Published in the Winthrop Sun Transcript on July 2002
Years of Business Under his Belt at Age 19
By Jonathan Bender
Twelve year-old Daniel Vannoni, the owner of Vannoni Outdoor Services, trudged up the sidewalk with one hand dragging a wagon filled with tools and the other pushing a lawnmower. He had just started his new landscaping business and had been putting fliers up around the neighborhood in an effort to find clients.It was seven years ago, that Vannoni began offering his services to neighbors around his house on Loring Road. His aunt, Theresa Moreira, had just moved into a place around the corner, providing a natural end point for his route. Vannoni relied on the experience that he had gained working in the vegetable and flower garden with his mom, Patricia, to set up the initial services that he would offer customers.As the phone calls increased and his route grew to 10 houses, people were surprised to learn that their landscaper was still in high school. Vannoni never doubted himself; however, and said, "I see it as an advantage that I am starting so young. I can take risks, I have no family to support. Instead, I receive the support of my family." He has always experimented with new techniques at his house, right now he's tinkering with sprinklers. There's just one condition set down by his dad, Leo: He can try whatever he wants, it just has to be in the back yard.
Not only did he receive the support of his family, he began to employ his two younger sisters Gabriella and Julia as well as his younger brother Alex. Yet Vannoni didn't have the growing pains associated with most companies because he already knew his staff, and as he said, "the best workers are your family."
In order to accommodate all of the new business, Vannoni built a red cart to haul his equipment. This has since become the signature of his business, and the sight of one of his family members wheeling the cart down the street has been a great source of free advertising. "Everybody knows the kid with the red cart." In fact, with a roster of 17 regular clients and 10 on-call clients, Vannoni has had to turn away business for the last several years. In the spirit of the true entrepreneur, he expanded his business to other seasons, purchasing a snow blower and offering customers snow removal services.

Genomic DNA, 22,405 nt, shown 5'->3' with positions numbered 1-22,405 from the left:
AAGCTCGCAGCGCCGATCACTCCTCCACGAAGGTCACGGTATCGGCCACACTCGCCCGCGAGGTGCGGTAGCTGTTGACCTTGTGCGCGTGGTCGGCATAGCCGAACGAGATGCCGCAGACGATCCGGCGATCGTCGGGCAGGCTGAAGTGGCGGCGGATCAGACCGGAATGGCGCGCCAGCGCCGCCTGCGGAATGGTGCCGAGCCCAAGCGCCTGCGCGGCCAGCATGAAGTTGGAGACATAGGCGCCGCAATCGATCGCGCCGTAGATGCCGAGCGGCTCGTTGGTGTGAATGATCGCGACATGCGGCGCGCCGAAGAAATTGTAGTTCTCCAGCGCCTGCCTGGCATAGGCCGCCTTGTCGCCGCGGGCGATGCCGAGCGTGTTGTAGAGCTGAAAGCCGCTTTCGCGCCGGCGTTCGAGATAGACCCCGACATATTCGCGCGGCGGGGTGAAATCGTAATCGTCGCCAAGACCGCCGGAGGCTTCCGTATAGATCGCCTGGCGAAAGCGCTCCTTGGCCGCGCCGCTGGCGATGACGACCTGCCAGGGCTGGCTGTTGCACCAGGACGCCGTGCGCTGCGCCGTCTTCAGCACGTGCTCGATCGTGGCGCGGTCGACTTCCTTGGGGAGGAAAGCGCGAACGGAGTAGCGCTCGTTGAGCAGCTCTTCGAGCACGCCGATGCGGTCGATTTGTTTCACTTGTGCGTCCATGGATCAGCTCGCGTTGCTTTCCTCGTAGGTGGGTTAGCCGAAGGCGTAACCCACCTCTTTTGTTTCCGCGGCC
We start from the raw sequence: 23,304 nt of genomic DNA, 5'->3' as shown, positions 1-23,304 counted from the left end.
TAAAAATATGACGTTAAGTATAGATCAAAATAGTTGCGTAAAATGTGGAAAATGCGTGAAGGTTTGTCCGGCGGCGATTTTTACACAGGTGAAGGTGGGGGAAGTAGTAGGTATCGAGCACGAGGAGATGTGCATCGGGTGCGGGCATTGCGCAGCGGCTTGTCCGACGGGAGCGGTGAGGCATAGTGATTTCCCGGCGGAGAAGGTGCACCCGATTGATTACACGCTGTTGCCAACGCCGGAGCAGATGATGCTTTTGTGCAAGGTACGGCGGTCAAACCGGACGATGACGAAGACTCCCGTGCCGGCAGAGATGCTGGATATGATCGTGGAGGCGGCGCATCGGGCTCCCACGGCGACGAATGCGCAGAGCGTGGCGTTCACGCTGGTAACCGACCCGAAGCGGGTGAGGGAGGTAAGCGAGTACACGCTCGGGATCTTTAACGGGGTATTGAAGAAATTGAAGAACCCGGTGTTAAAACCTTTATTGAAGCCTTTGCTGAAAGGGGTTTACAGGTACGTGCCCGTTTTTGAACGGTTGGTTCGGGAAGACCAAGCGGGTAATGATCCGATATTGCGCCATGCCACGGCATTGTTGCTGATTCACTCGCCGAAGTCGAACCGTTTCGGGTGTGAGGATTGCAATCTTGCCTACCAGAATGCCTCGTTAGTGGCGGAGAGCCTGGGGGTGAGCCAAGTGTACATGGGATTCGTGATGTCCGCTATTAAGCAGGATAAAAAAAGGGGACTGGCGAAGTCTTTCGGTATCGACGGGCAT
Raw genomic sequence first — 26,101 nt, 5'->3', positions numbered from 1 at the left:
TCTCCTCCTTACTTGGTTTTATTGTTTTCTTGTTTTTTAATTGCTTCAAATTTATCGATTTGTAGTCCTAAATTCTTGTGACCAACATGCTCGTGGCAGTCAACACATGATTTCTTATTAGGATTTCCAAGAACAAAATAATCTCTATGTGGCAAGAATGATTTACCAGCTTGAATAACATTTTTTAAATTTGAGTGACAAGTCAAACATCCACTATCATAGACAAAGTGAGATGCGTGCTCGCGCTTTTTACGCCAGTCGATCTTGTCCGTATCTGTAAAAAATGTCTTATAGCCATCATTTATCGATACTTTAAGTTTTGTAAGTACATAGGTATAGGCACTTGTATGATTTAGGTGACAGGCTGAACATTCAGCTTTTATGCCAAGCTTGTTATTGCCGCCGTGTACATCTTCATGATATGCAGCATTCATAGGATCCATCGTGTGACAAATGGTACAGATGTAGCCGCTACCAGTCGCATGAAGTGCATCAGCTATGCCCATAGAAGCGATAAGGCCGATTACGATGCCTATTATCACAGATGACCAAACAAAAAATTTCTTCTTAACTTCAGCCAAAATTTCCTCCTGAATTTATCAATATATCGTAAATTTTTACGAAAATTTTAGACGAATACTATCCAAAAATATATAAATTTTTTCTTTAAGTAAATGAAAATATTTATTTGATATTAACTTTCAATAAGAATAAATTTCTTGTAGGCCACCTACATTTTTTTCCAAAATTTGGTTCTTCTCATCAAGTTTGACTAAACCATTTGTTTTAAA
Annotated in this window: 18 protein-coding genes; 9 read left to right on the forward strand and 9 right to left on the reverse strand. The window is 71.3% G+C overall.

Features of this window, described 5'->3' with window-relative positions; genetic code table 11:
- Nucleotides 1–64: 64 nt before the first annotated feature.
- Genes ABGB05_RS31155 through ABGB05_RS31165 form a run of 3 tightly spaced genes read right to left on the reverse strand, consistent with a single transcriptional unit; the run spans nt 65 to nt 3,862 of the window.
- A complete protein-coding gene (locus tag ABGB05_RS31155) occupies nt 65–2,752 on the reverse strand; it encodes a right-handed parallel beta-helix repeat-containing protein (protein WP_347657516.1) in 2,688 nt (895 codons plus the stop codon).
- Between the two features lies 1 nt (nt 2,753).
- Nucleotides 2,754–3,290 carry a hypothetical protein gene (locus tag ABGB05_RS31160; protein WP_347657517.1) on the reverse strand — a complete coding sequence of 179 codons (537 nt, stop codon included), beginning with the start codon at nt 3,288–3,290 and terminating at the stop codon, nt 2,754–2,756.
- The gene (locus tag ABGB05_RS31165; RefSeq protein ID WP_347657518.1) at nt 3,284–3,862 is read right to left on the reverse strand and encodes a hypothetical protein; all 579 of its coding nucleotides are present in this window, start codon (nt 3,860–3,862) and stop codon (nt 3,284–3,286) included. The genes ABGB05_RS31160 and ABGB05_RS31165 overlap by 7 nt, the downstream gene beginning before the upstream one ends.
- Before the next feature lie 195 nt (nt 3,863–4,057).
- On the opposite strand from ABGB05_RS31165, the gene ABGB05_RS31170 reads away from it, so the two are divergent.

Now, at 19 and about to be a sophomore at Bates College, one would think that Daniel Vannoni would be happy as the captain of the sailing team and with the landscaping business that his brother Alex has been running while he's been at college; but he still wants more.
In conjunction with his mother Patricia and his aunt, who is a graphic designer, Vannoni launched Codfish Gear, a graphic design and custom apparel company, in May of this year. The company has already created shirts for the Cottage Park Yacht Club. They also employ several salespeople on consignment across the country, fellow college kids who are looking to make a little bit of extra income. Codfish Gear offers an added bonus to customers: Not only will they create apparel for a client, they will sell it at a given event.
When Vannoni returns to Bates in the fall, he thinks that he is going to study economics. With two businesses under his belt, he's probably ready to teach economics. His first lesson? "Don't underestimate the capabilities of people who start out young."